We can see that by turning the microphone slightly off-axis, we can “warm up” the sound of the didgeridoo. The P170 will be less sensitive to the higher frequencies emitted from the didgeridoo's open end when it's positioned off-axis.

The Sensitivity Of The AKG P170

The sensitivity rating of the P170 is 15 mV/Pa, which is less than the aforementioned NT1-A.

Though the P170 may not be the most sensitive microphone on the market, it works just fine on the didgeridoo. The nuances of the instrument will not be lost, though the P170 may not detect as many extraneous noise as the Rode NT1-A.

The Beyerdynamic TG I57

The Beyerdynamic TG I57 is my top choice for a clip-on didgeridoo microphone. This microphone has a mount clamp with gooseneck for stable and reliable positioning, meaning the microphone will stay in the same position relative to the didgeridoo throughout a performance. The microphones is also offered with a wireless system to further improve its worthiness as a clip-on mic.

Beyerdynamic TG I57

Beyerdynamic is featured in My New Microphone's Top Best Headphone Brands In The World.

The Frequency Response Of The Beyerdynamic TG I57

There are two frequency responses given on the TG I57 data sheet. The first states 30 Hz – 20,000 Hz (when close miking), and the second states 100 Hz – 20,000 Hz (when distance miking). The following frequency response graph pertains to the former:

Image from Beyerdynamic TG I57 Data Sheet

Note that because we'll be using the TG I57 to close-mic the didgeridoo and that the microphone exhibits the proximity effect, that the low-end response will be much more sensitive that what is shown above.

The low-end roll-off will help dramatically to reduce low-end rumble and hum in live stage applications. This is particularly useful as sometime the didgeridoo is touching the floor.

So when close-miking, the response will be fairly flat through most of the important didgeridoo frequencies. Depending on the tone and bass response you'd like, experiment with various microphone positions.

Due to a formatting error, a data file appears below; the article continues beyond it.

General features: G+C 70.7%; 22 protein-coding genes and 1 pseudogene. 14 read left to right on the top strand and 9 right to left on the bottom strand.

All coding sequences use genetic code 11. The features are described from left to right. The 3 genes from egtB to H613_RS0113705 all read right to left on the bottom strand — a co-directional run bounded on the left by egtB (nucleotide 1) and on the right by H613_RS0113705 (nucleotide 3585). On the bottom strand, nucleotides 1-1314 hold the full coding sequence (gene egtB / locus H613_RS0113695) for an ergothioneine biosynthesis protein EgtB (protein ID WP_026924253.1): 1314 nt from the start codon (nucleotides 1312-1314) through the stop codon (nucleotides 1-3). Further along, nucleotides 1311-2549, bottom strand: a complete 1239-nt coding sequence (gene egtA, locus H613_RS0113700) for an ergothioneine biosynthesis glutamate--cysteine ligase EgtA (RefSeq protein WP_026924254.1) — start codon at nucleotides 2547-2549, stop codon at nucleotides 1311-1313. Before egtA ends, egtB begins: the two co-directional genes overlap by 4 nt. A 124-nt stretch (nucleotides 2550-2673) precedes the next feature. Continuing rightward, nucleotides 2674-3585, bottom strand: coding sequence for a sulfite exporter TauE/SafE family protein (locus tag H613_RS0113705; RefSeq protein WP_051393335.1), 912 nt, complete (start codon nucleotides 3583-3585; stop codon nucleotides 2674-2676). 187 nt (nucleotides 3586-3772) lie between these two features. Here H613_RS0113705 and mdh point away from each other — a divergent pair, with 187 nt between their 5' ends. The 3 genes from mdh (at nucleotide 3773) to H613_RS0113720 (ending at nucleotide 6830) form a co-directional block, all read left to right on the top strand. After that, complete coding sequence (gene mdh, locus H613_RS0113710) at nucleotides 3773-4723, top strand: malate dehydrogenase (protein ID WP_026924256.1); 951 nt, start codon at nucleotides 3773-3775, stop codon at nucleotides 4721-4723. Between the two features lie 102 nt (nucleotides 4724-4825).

There is quite a boost in the upper frequencies with the TG I57. This will help to brighten the sound if the mic happens to be positioned too close to or even within the tube of the didgeridoo. If the signal ends up being too bright, a low-pass filter on the mixing console should help in fixing the sound.

To learn more about low-pass filters, check out my article Audio EQ: What Is A Low-Pass Filter & How Do LPFs Work?

The Directionality Of The Beyerdynamic TG I57

The Beyerdynamic TG I57 is a cardioid microphone with the following polar response graph:

Image from Beyerdynamic TG I57 Data Sheet

Like the other two cardioid microphones on this list, the I57 offers isolation when close-miking the didgeridoo. This is often essential in live settings.

The cardioid pattern also allows us to position the microphone closer to foldback monitors without a huge risk of microphone feedback. Having the performer near a monitor to help them hear themselves is a crucial part of live performances. Cardioid patterns are the best patterns to achieve this.

The Sensitivity Of The Beyerdynamic TG I57

The sensitivity rating of the TG I57 is 12.4 mV/Pa (-38.1 dBV) ±2.5 dB. This is quite low for a condenser microphone, but is advantageous when talking about a clip-on or live setting microphone.

The I57 is sensitive enough to pick up the important characteristics of the didgeridoo's sound. At the same time, it's designed to not be so sensitive that it picks up all the low-end rumbling or movement of the instrument.

Let's Recap

So these are the three top microphones for capturing the sound of a didgeridoo. Of course, there are many microphones that sound amazing on didgeridoo, but in considering price and setting, these are my top 3. Let's recap:

  • Rode NT1-A: Best sounding mic on didgeridoo.
  • AKG P170: Best “budget” microphone on didgeridoo.
  • Beyerdynamic TG I57: Best clip-on live microphone for didgeridoo.

Honourable Mentions:

  • AKG C 414 XLII
  • Neumann U87
  • Sennheiser MD441
  • Shure SM57
  • AMT P800
  • AKG D12

For all the My New Microphone mic/gear recommendations, please check out my page Recommended Microphones And Accessories.

Here is a full list of my recommended microphones for instruments and sources other than didgeridoo with links to check out more in-depth articles on each:

This article has been approved in accordance with the My New Microphone Editorial Policy.


Arthur is the owner of Fox Media Tech and the author of My New Microphone. He's an audio engineer by trade and works on contract in his home country of Canada. When not blogging on MNM, he's likely hiking outdoors and blogging at Hikers' Movement ( or producing music. For more info, please check out his YouTube channel and his music.